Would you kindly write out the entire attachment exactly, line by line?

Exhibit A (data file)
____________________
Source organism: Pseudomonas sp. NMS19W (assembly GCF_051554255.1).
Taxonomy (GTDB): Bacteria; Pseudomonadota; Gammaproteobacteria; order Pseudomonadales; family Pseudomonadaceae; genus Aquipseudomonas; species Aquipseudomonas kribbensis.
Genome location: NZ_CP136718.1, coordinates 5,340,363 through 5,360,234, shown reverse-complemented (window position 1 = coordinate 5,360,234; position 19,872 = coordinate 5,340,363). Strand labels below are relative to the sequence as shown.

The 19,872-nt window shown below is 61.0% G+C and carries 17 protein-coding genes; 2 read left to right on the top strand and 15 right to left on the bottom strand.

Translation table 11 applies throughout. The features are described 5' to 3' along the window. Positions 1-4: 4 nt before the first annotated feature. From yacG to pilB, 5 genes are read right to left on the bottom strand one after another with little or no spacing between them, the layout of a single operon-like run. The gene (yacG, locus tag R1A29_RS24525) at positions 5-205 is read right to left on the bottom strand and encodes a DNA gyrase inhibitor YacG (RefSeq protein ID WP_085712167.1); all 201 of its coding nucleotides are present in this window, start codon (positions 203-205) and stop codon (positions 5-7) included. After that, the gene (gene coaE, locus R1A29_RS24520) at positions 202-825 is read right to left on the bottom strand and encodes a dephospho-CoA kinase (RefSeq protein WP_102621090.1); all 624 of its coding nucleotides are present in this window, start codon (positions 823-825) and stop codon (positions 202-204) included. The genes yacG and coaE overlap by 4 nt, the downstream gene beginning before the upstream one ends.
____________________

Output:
Source organism: Pseudomonas sp. NMS19W (assembly GCF_051554255.1).
Taxonomy (GTDB): Bacteria; Pseudomonadota; Gammaproteobacteria; order Pseudomonadales; family Pseudomonadaceae; genus Aquipseudomonas; species Aquipseudomonas kribbensis.
Genome location: NZ_CP136718.1, coordinates 5,340,363 through 5,360,234, shown reverse-complemented (window position 1 = coordinate 5,360,234; position 19,872 = coordinate 5,340,363). Strand labels below are relative to the sequence as shown.

The 19,872-nt window shown below is 61.0% G+C and carries 17 protein-coding genes; 2 read left to right on the top strand and 15 right to left on the bottom strand.

Translation table 11 applies throughout. The features are described 5' to 3' along the window. Positions 1-4: 4 nt before the first annotated feature. From yacG to pilB, 5 genes are read right to left on the bottom strand one after another with little or no spacing between them, the layout of a single operon-like run. The gene (yacG, locus tag R1A29_RS24525) at positions 5-205 is read right to left on the bottom strand and encodes a DNA gyrase inhibitor YacG (RefSeq protein ID WP_085712167.1); all 201 of its coding nucleotides are present in this window, start codon (positions 203-205) and stop codon (positions 5-7) included. After that, the gene (gene coaE, locus R1A29_RS24520) at positions 202-825 is read right to left on the bottom strand and encodes a dephospho-CoA kinase (RefSeq protein WP_102621090.1); all 624 of its coding nucleotides are present in this window, start codon (positions 823-825) and stop codon (positions 202-204) included. The genes yacG and coaE overlap by 4 nt, the downstream gene beginning before the upstream one ends.